It’s hopefully (if you have read it) you’ll find it true to the spirit of the book, I think the scene where they go to the beach and all that, in the book they bury a dead bird. The book is much smaller, its very poetic and beautiful, and the opening and the end is pretty identical. Paddy’s breakdown comes from me, as does a lot of bits from the middle of the film. Jenny was lovely, she saw the film and was hugely supportive, which was a blessing., after all shes the reason we were all there.

Jeremy, when you first cast him, he was not quite the good looking guy we all know now, is that the case?

When we cast him he was just about to start on War Horse, Nina my brilliant casting director said you really need to go see him, he’s really special. And when I met him, he was quite chubby, and quite young, but he did this blinding audition, and I cast him with enormous excitement. But then I didn’t see him, and he went of to America and made War Horse and did lots of publicity for it, so I never saw him for a year after casting him. So when I did, he had grown three inches, lost two stone and was this insanely handsome young man, still just as talented, and just as sweet. But he had become preposterously good looking as well, so it was a really happy day when he breezed in. I thought ok, now there’s a movie, the editor and me became fascinated by his jaw in the edit, the editor said wow he’s got perfect ears.

He and Dakota share some really tender scenes, was there much rehearsal?

There wasn’t much rehearsal no, we talked quite a lot about it, then we’d just hang out and play games. It seems, its just something you generate on the day, we never knew how things would work, we’d leave just enough time to make it work on each day. The pair of them hung out, and they talked a lot, and they’d just get on set each day and it worked, we hoped, prayed and panicked.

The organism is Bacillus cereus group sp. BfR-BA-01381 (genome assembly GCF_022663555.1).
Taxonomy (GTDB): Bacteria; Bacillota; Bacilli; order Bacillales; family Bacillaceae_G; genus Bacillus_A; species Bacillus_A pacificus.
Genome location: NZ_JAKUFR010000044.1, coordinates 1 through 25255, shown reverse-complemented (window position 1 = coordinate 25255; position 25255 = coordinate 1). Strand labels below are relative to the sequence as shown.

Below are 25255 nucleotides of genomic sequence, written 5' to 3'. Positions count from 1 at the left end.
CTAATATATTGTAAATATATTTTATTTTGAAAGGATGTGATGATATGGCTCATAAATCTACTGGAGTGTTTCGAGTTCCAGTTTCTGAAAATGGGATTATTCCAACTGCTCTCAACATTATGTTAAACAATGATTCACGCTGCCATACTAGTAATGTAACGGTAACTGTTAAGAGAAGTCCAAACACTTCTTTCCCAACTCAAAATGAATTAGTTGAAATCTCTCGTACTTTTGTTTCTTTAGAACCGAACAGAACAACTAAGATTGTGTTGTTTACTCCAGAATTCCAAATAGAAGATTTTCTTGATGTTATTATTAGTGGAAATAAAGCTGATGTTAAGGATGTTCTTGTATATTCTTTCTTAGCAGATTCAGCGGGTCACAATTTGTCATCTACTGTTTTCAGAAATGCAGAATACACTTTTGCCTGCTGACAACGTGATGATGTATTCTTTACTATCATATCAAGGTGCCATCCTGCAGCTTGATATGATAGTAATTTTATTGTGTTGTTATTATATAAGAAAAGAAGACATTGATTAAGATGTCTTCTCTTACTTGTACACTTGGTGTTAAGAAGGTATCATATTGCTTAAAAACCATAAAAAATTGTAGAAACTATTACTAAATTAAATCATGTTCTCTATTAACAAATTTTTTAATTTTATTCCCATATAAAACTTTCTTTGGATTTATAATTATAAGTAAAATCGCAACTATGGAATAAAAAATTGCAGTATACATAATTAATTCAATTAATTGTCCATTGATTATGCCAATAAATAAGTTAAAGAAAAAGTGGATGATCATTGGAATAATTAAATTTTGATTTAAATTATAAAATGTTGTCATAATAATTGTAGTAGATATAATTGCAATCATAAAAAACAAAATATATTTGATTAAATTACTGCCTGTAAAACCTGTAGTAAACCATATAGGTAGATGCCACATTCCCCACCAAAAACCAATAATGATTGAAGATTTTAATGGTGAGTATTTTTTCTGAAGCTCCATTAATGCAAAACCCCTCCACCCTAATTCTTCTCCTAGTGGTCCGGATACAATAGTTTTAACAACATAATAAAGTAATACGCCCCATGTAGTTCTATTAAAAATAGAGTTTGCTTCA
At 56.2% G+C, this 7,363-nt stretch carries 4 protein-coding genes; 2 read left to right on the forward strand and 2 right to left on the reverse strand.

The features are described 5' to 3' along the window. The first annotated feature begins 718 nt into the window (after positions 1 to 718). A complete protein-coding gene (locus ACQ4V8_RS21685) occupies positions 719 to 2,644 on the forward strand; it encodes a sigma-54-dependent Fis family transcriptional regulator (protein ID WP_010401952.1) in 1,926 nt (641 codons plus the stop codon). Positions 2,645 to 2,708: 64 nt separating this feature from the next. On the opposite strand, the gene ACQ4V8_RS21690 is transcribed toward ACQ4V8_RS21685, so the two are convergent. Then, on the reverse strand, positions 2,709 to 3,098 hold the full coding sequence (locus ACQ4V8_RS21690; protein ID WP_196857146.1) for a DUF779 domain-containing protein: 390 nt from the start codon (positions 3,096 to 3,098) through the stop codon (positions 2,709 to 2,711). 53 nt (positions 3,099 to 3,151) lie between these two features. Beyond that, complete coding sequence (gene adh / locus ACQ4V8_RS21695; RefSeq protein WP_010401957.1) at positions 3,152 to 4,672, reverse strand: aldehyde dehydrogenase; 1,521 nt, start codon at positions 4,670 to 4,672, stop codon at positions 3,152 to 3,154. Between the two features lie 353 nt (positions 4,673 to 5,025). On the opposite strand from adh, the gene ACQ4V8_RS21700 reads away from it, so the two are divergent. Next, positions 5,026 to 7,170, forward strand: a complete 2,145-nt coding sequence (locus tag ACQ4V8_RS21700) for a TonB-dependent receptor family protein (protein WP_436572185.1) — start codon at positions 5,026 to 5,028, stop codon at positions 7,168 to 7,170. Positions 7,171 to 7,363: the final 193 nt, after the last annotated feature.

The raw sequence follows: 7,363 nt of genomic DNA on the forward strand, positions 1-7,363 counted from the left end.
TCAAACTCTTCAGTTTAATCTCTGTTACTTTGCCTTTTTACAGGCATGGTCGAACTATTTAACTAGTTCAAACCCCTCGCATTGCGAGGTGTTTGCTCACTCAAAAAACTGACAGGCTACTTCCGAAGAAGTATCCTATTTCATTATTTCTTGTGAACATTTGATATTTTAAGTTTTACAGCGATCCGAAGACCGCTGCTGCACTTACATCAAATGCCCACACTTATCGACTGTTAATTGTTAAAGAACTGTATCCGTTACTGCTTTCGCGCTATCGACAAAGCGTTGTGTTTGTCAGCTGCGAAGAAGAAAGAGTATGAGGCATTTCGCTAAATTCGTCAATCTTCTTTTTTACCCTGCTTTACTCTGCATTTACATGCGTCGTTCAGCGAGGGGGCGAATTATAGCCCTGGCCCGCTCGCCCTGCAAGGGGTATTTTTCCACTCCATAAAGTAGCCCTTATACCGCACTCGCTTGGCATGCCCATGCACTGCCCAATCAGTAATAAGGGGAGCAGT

Can we talk about The Best Exotic Marigold Hotel, what drew you to sign up to do the screenplay for that project? And is it especially satisfying, to draw in a sector of the audience (the older generation) to get them into the cinemas?

Yes it’s great, we were all completely stunned. I thought it was funny, a really lovely idea, I was sent the second draft of Deborah Moggach’s novel, and for whatever reason Working Title had let it go. But as a project it was dead when the producers got hold of it, I changed everything about it, if you even get hold of the book you’ll be stunned, nothing about it, not even the title is the same. Once Judy (Dench) signed up that was amazing, it became self-fulfilling as the cast began to grow, then Bill Nighy rang up and said, “what is this film, why aren’t I doing it?” Then shooting it, we thought it was going well, and then I watched the edit I thought, yes this had a chance, but nobody expected what it has done.

Do you normally find studio bosses are unhappy when they find a film that is tracking with older audiences?

They were wrong, everyone was wrong, and all the people saw it, that had a chance to invest in it. We just started shooting it and the money looked a bit wobbly, and we had that cast, and that script, and that director, and they still thought there was money in this. It’s a thrill to bring in people that don’t normally come. When I flew over last night, it was on, and as I was walking down the aisle people were sleeping.

Has the film bought you any change, any money?

No not a penny, or a project… I’m broke!

Are you surprised by that?

It might come soon, who knows… Lots of people are now scrambling to make another old peoples film, its not just an old peoples film. But in the three years it takes to make a film, maybe the zeitgeist will move on.

What is your process for deciding where to put the camera?

I don’t do a shot list, I rely on my crew to tell me when I’m in trouble, and how much time we’ve got to put it right. I get on set with the actors, and plan the scene, but with the director of photography Erik Wilson, who also did Tyranosaur and The Imposter. So I would start with the actors, and watch, and then I would adjust as we went looking for the truth in the blocking, we’d say if he goes to there we could do this, or that. It’s a slightly more risky approach, but I think its more true to the actors, I hope it works out.